Vitamin D is a fat-soluble vitamin that is naturally present in very few foods, and available as a dietary supplement. Vitamin D plays a role in insulin production and immune function. Although the amount of vitamin D adults get from their diets is often less than what’s recommended, exposure to sunlight can make up the difference.
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During winter months, this becomes more difficult and therefore vitamin D deficiencies are more prevalent.
The body will signal if there is a lack of vitamin D and feeling a certain ache and pain could mean you’re at risk of a vitamin D deficiency.
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Research has found that vitamin D may play a significant role in joint health, and that low levels may increase one’s risk of rheumatological conditions such as arthritis.
Several studies have found low blood levels of vitamin D in patients with osteoarthritis of the hip and knee.
In another study of more than 2,000 people, researchers found that vitamin D deficiency was strongly associated with a disabling symptoms among those with rheumatoid arthritis.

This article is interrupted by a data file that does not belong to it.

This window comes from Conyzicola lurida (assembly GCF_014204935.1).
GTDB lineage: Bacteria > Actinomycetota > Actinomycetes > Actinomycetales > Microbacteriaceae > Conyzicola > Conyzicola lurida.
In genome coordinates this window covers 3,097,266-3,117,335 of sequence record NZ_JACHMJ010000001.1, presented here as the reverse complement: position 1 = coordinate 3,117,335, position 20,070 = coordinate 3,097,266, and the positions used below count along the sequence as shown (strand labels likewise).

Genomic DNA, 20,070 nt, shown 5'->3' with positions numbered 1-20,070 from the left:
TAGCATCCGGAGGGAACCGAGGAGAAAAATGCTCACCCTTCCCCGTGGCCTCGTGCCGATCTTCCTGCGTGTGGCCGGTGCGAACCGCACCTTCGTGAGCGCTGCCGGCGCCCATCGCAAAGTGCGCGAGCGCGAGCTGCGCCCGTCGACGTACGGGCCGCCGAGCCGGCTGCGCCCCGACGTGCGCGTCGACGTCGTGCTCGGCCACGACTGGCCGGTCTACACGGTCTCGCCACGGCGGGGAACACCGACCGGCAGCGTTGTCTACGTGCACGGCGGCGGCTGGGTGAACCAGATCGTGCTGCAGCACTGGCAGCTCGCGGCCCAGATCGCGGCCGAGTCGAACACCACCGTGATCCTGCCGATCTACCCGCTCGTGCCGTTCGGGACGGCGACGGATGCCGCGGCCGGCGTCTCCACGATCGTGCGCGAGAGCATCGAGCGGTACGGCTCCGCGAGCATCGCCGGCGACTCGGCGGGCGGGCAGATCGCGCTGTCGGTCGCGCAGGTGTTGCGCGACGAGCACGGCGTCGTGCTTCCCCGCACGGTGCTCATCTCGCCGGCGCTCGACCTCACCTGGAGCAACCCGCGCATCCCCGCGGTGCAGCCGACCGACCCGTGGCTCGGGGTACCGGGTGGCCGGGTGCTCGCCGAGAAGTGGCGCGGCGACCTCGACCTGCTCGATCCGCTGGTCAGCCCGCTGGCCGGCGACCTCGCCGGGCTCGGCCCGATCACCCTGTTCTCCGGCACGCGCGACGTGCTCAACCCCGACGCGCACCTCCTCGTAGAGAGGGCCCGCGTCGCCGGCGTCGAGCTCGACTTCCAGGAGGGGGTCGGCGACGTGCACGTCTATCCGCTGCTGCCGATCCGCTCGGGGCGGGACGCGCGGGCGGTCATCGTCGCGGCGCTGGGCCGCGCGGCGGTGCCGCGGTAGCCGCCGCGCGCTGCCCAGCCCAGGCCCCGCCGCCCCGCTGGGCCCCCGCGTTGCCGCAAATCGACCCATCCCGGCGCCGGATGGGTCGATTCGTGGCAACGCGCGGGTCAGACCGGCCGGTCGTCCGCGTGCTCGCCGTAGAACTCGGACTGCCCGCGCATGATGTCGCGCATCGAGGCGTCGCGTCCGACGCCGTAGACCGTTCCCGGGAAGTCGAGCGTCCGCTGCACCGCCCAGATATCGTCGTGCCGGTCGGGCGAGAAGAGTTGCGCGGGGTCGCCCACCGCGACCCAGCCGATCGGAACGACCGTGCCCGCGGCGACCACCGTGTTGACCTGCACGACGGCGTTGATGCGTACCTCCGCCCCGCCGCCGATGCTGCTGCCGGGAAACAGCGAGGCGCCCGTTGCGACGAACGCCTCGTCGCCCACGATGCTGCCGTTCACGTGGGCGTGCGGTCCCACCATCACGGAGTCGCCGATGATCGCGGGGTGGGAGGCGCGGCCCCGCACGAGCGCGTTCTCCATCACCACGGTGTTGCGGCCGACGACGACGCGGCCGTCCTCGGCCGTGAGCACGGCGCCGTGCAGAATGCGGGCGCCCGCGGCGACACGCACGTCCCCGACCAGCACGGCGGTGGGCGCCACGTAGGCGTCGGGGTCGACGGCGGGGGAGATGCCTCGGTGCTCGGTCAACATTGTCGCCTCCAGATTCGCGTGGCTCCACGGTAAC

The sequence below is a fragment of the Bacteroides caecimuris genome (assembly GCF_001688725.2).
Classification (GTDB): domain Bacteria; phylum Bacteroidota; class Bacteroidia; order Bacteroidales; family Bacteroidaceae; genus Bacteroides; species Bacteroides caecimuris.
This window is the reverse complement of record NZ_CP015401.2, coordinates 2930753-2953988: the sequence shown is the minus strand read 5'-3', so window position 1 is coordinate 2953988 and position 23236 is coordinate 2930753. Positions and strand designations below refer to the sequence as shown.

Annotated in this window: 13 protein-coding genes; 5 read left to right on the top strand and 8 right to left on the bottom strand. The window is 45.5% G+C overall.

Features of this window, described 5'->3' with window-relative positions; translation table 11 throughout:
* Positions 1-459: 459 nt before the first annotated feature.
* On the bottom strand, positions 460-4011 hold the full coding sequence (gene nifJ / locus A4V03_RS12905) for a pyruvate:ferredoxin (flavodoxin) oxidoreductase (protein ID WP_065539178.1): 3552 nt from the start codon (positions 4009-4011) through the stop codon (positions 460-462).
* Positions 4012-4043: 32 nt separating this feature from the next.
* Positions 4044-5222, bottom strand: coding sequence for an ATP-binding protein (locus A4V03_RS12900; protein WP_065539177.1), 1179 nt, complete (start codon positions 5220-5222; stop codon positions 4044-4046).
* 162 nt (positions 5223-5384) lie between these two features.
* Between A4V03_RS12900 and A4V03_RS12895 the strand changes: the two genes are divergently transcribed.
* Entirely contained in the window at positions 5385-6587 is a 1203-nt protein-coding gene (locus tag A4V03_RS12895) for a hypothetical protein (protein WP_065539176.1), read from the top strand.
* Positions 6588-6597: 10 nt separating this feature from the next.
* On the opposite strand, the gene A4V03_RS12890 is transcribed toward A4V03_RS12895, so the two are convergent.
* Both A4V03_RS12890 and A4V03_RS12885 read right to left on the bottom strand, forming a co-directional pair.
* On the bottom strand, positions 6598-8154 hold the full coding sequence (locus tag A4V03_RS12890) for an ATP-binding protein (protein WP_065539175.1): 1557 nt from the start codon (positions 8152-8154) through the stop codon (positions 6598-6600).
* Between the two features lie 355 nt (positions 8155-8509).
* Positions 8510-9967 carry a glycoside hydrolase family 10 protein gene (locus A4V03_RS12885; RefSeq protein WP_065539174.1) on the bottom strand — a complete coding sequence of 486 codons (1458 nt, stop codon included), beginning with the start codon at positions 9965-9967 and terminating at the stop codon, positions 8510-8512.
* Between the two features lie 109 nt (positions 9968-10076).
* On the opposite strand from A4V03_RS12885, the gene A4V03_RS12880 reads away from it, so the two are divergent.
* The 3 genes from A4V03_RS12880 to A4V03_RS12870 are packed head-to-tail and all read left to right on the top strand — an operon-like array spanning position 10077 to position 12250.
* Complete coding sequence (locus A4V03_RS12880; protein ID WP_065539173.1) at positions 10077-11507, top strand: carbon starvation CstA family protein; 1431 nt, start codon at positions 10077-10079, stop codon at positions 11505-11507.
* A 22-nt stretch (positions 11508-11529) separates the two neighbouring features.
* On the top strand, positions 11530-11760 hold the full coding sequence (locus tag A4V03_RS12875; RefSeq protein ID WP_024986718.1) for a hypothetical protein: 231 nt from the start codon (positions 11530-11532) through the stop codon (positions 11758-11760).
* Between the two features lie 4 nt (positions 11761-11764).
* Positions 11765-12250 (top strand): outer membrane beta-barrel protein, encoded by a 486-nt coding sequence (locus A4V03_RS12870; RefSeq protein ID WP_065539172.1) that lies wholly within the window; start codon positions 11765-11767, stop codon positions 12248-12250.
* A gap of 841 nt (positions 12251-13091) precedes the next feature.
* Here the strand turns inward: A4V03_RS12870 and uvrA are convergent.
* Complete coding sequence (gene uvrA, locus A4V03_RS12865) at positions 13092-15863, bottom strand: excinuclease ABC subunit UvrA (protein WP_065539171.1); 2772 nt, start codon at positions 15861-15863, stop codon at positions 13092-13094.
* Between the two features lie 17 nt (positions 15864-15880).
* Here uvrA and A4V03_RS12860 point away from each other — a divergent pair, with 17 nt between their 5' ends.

Why does a lack of vitamin D affect bones?
Vitamin D helps the bones absorb calcium, which is vital to bone health.
The vitamin is also crucial for muscle movement, communication between nerves, and fighting inflammation.
According to the Arthritis Foundation, people who take oral steroids have a vitamin D deficiency twice as often as people who don’t take them.
Oral steroids are a common treatment for people with arthritis.
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What studies have said
In a study with Endocrinology and Metabolism, the link between vitamin D and rheumatoid arthritis was investigated.
The study concluded that vitamin D deficiency is highly prevalent in patients with rheumatoid arthritis and that vitamin D deficiency may be linked to disease severity in rheumatoid arthritis.
As vitamin D deficiency has been linked to diffuse musculoskeletal pain, these results have therapeutic implications vitamin D supplementation may be needed both for the prevention of osteoporosis as well as for pain relief in patients with rheumatoid arthritis.
In addition to helping prevent arthritis, getting enough vitamin D may also lower the risk for other autoimmune diseases like cancer, heart disease, type 2 diabetes, bone fractures, depression and the flu.
During winter it’s highly recommended to take vitamin D supplements.
Doctors recommend taking 800 to 1,000 IU of vitamin D a day. Other symptoms of a vitamin D deficiency include pain, infections, gastrointestinal problems, depression and weak bones.
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